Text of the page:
How To Make Millions Before Grandma Dies

How To Make Millions Before Grandma Dies Is Not a Heist Movie

Dept. of Asian Traumas


Pat Boonnitipat’s feature debut, How To Make Millions Before Grandma Dies, has taken Malaysia’s cinemas by storm. Audiences are leaving the cinemas in tears and rushing home to visit their grandparents. But what is it about this movie that seems to have moved people so deeply?

The tender, “slice of life” movie follows M, an entitled, self-involved, and unemployed young man who decides to take care of his terminally ill Amah in the hope of securing her inheritance. It’s not an easy process; for one, Amah proves difficult to please, and furthermore, M harbors doubts about his place in Amah’s affections. Their relationship, however, gradually transcends mere superficial gain and evolves into a real connection.

How To Make Millions Before Grandma Dies

I’ll be honest, the title initially had me thinking it was some kind of heist movie. If not for the poster and the emotional reactions, I would have entered the cinema with completely different expectations. Interestingly, the original Thai title just translates to “Grandma’s Grandchild.”

After some thought, I think the English title actually enhances the film’s emotional depth by confronting Amah’s eventual passing head-on, because it imbues every small moment with profound significance and impact. Knowing that everything in the movie encapsulates Amah’s final moments adds weight to what are otherwise everyday affairs. You could be watching the last time Amah sells her congee, the last time she walks down the stairs unassisted, or the last time she waters her plants.

This, too, explains why the film resonates with so many, because it captures a fundamental truth: the most meaningful memories with one’s grandparents don’t usually stem from dramatic grand gestures, but rather from the repetitive, everyday interactions. Unlike movies that build towards an emotional climax, this one will bring you to tears at moments that deeply connect with your personal experiences. Whether it’s playing poker, cooking together, going to the temple, or taking long leisurely walks, these mundane activities evoke the most nostalgic and powerful memories. Boonnitipat captures these moments beautifully by way of a script that is unadorned and tinged with occasional humor that feels natural and complementary. This is further enhanced by his intimate use of slow-paced long takes. Cinematographer Boonyanuch Kraithong makes it a point to highlight all the details that remind one of home: the messy and clutter of a neglected house, the rundown congee stand on the roadside, even the central praying shrine in the living room.

How To Make Millions Before Grandma Dies

Amah, portrayed by standout Usha Seamkhum, emerges as a wonderfully written onscreen grandmother that often hits too close to home. She embodies resilience and stubbornness, but she’s understanding, and she cares. There exists a disparity between Amah and her descendants: while they seem to not know her at all, she can remember things about them that they can’t even recall themselves. She expresses her love through careful actions, yet everyone else around treats her in such a careless manner. Her eldest son, Kiang, offers to take care of her but doesn’t even know what she needs; her youngest, Soei, installs a safety rail for her bathroom only for it to be loose. As I empathize with her situation, it also prompts a personal reflection: “Have I also been as ignorant as this?”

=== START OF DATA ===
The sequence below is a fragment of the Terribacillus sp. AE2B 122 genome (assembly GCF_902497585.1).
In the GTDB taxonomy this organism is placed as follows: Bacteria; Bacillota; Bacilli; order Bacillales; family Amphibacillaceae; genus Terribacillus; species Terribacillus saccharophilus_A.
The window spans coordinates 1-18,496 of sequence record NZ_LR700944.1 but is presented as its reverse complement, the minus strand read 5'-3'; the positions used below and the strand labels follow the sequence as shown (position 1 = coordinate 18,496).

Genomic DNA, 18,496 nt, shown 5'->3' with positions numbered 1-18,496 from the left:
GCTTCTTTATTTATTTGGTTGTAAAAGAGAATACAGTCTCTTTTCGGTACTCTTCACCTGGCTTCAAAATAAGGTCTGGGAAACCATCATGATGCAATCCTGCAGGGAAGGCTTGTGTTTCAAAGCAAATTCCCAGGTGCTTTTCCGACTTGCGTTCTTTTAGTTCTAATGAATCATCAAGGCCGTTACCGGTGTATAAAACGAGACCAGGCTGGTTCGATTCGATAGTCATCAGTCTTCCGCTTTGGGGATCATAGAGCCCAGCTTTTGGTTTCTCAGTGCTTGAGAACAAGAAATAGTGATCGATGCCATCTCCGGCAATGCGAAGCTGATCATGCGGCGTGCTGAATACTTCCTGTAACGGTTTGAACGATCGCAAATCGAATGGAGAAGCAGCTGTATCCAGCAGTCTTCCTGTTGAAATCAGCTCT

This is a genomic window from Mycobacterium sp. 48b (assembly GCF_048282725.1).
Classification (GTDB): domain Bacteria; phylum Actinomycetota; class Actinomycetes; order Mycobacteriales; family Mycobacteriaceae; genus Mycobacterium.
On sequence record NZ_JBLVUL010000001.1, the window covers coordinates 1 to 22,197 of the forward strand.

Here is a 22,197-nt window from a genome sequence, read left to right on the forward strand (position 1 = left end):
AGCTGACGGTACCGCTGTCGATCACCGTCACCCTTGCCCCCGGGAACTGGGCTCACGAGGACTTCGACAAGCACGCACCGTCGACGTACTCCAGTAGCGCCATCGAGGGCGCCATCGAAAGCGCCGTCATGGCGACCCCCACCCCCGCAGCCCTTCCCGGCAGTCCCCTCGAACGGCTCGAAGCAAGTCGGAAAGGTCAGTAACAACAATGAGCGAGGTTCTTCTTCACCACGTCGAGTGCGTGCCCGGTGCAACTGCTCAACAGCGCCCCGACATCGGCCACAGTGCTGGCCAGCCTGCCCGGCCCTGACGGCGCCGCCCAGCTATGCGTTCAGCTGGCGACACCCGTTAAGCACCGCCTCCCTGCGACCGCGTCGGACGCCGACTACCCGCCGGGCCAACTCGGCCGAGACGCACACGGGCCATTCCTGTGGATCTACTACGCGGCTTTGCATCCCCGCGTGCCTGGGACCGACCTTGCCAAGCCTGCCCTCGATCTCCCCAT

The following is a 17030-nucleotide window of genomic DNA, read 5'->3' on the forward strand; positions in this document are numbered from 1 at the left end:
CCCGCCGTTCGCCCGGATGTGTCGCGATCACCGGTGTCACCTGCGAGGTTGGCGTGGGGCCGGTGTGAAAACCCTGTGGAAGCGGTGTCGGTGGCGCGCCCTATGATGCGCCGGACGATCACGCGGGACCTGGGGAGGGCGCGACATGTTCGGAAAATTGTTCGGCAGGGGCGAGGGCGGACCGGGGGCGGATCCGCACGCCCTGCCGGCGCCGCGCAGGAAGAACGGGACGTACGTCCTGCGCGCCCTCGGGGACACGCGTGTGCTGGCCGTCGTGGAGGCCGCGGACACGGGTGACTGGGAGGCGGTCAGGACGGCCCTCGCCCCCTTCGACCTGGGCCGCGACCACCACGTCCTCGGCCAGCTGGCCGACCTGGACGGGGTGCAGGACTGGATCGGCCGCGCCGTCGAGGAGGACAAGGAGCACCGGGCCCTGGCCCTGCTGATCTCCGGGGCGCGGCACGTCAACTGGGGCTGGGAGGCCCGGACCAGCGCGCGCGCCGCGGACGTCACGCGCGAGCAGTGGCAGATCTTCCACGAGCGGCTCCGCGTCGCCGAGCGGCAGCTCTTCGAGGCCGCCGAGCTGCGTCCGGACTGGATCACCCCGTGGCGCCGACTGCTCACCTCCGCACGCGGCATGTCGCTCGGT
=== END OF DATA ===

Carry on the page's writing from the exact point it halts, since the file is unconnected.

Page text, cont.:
Another noteworthy aspect of How to Make Millions Before Grandma Dies is its bold exploration of generational trauma that stems from the entrenched traditional gender roles in Asian households – themes that might be painfully familiar to many viewers. It’s also why I would have loved to see more of the dynamic between Amah and Chew, her middle daughter, especially as they are firsthand victims of these cultural norms. In one scene, Chew tells her mother, “Sons get assets, daughters get cancer.” The film’s decision to diverge from the expected trope of Chew inheriting Amah’s property and instead allowing her to be recognized as her mother’s comfort person, not only avoids a tired cliché, but amplifies its intended message.

How To Make Millions Before Grandma Dies

As someone who grew up in a household much like the one portrayed in the film, where my grandmother now spends her time bedridden in front of the TV (much like Amah in her last days), it struck a chord with me instantly. But don’t fret if you didn’t cry during the movie. It’s entirely understandable if you didn’t have the anticipated emotional reaction given the surrounding hype. While the film is steeped in Asian culture, it may resonate more strongly with those from similar cultural backgrounds. Don’t get me wrong, it remains a very well-made film, but not crying does not make you a bad grandchild.

Even though sentimental family dramas aren’t new, How To Make Millions Before Grandma Dies stands out from the usual tearjerkers in how it subtly, but compassionately, nods at our grief and experiences of loss within our families. It’s essentially a two-hour long ode to the simple, yet profound, memories we share with our loved ones, to all the moments we’ve missed out on, and will likely continue to miss.

How To Make Millions Before Grandma Dies is now showing in Malaysian cinemas.

Sue Ann can often be found watching a movie in bed or writing reviews on Letterboxd like it’s her daily blog. She can probably recite the script of Greta Gerwig’s Lady Bird from memory as a party trick. Mention any slasher or horror franchises to her and she’d likely keep the conversation going endlessly.

Inside Out 2
Previous Story

The Goggler Podcast #552: Inside Out 2

Ask Us Anything
Next Story

The Goggler Podcast #553: Ask Us Anything, No. 16 - Bad Boys Edition

Latest from Movie Reviews